AN ARCHAEOLOGIST has been appointed to carry out a conservation survey at the Raymochy Abbey and graveyard site. Raymochy Historical Society, which was formed in 2007 by a group of people who had an interest in the history of the area, is the driving force behind the project. The site is in the guardianship of Donegal County Council and is a protected structure.
Speaking to the Donegal News, Hugh Devlin of Raymochy Historical Society, said the conservation survey, being undertaken by Buncrana based firm John Cronin and Associates, will help underpin applications for funding for projects to help conserve and repair the site.
“Three or four years ago we had a very wet winter. There was a storm down there and part of the graveyard wall collapsed outwards on the east boundary wall on to the public road,” said Mr Devlin.
The damage prompted the group to look into how they would go about carrying out repairs and a meeting was held with Donegal County Council’s Roads Division and Heritage Officer.
They discovered that the Council did not have any specific funding available to carry the work and the Historical Society were told they were well placed as an active community group to make an application for funding for the repairs.
Because the site is a protected structure it is a specialised job and must be overseen by an archaeologist.
Archaeologist Kate Robb will carry out the survey which is being funded by the Heritage Council.
Mr Devlin said: “The first thing we had to do was to get a conservation survey for the old church and the graveyard and look at various aspects of it. The boundary wall was certainly one aspect which had slipped in two sections.”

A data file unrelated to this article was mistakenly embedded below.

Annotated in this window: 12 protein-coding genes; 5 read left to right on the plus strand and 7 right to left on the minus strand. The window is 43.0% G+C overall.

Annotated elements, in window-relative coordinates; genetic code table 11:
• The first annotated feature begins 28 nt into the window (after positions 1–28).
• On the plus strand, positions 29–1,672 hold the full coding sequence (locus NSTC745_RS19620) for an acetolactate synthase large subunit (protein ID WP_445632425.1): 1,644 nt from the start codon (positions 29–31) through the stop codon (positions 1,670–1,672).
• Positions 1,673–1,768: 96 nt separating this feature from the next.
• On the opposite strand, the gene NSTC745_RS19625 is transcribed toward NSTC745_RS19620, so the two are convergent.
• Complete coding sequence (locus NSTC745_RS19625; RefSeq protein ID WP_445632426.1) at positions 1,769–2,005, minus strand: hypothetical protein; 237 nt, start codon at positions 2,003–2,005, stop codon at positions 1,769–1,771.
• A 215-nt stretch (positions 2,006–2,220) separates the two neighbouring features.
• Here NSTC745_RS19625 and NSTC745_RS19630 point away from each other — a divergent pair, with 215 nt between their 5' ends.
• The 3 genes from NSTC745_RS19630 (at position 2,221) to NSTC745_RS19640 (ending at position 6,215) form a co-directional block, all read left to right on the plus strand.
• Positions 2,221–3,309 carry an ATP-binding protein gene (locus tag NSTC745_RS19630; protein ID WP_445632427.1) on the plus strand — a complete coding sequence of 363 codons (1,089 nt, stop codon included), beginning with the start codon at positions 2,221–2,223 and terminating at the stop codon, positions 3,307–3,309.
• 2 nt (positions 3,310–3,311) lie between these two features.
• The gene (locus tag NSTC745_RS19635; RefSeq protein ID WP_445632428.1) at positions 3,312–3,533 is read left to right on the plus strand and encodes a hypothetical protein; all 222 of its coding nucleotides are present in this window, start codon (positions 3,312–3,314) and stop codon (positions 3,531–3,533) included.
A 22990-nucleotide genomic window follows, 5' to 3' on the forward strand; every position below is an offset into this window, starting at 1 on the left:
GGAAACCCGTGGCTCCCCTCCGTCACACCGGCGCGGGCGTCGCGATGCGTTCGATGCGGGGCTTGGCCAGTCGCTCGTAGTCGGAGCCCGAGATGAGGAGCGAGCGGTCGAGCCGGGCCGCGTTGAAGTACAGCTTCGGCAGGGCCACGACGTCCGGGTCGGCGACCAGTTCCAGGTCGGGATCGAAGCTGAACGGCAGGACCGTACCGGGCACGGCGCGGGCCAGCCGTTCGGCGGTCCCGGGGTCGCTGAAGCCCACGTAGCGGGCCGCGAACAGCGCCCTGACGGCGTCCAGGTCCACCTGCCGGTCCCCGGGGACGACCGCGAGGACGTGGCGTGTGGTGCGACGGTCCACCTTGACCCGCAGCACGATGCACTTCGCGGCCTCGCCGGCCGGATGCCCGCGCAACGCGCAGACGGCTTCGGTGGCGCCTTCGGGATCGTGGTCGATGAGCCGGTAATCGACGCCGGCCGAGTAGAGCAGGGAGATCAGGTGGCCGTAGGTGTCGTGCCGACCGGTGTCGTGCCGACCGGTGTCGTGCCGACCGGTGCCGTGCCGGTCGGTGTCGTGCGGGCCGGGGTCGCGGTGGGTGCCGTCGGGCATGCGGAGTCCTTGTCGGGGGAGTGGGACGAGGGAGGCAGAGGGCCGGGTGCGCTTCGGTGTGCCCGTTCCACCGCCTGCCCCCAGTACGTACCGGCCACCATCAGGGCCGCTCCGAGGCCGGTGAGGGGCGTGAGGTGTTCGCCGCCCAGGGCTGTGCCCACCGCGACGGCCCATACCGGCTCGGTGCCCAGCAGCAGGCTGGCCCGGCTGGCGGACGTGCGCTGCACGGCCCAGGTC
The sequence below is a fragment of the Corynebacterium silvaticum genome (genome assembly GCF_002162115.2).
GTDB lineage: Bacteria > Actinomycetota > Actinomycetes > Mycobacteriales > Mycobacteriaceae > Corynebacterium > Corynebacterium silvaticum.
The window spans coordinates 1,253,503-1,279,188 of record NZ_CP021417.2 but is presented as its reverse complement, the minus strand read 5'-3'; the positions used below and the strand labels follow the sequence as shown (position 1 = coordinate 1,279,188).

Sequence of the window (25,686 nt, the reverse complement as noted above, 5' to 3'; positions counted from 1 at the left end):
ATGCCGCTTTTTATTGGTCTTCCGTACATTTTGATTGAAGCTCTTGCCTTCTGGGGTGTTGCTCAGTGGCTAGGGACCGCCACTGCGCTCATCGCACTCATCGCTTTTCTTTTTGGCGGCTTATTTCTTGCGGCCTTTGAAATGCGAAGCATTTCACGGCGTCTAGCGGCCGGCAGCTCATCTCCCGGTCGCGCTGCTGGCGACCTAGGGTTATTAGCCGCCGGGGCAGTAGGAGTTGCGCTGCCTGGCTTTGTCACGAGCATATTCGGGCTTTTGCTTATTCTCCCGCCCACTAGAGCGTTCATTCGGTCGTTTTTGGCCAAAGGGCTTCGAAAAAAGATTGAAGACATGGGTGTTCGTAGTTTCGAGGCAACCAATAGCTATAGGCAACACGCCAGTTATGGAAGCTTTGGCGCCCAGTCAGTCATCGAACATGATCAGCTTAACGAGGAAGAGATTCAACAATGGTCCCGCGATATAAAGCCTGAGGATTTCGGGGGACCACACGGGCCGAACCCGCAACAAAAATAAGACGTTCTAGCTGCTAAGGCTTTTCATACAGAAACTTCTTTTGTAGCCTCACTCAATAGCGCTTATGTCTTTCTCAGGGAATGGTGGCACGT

Overgrown ivy and an uneven ground service are among the other issues facing the group.
The church was originally built in 1500 and was modified after the plantation of Ulster in 1609. It was in use from 1622 to 1792 when a new church was built in the village of Manorcunningham. When the church moved the old church fell into disuse.
The graveyard remained as a multi denominational burial ground in 19th and 20th centuries. It is still occasionally used as a burial ground and people go in and out on a daily basis.
The group’s focus is now to preserve the church and graveyard going forward and set out a plan to deal with the shrubbery, trees and ivy and the rough surface on the ground to enable people to access the church.
The Historical Society is already involved in clean-ups at the graveyard, they help keep the site maintained and provide information to Diaspora returning to the area in search of their ancestors.
“We are hoping to have the draft conservation report by the end of September and have the final report in October,” said Mr Devlin.
“We have made three different funding applications to have the conservation report done. We have been working on it for the last 12 months.”
Mr Devlin said it is great news that the Heritage Council has agreed to fund the report because the burden had been on the Council.
He said this funding has allowed them to get their ‘foot on the ladder’ and is hopeful more funding streams will become available.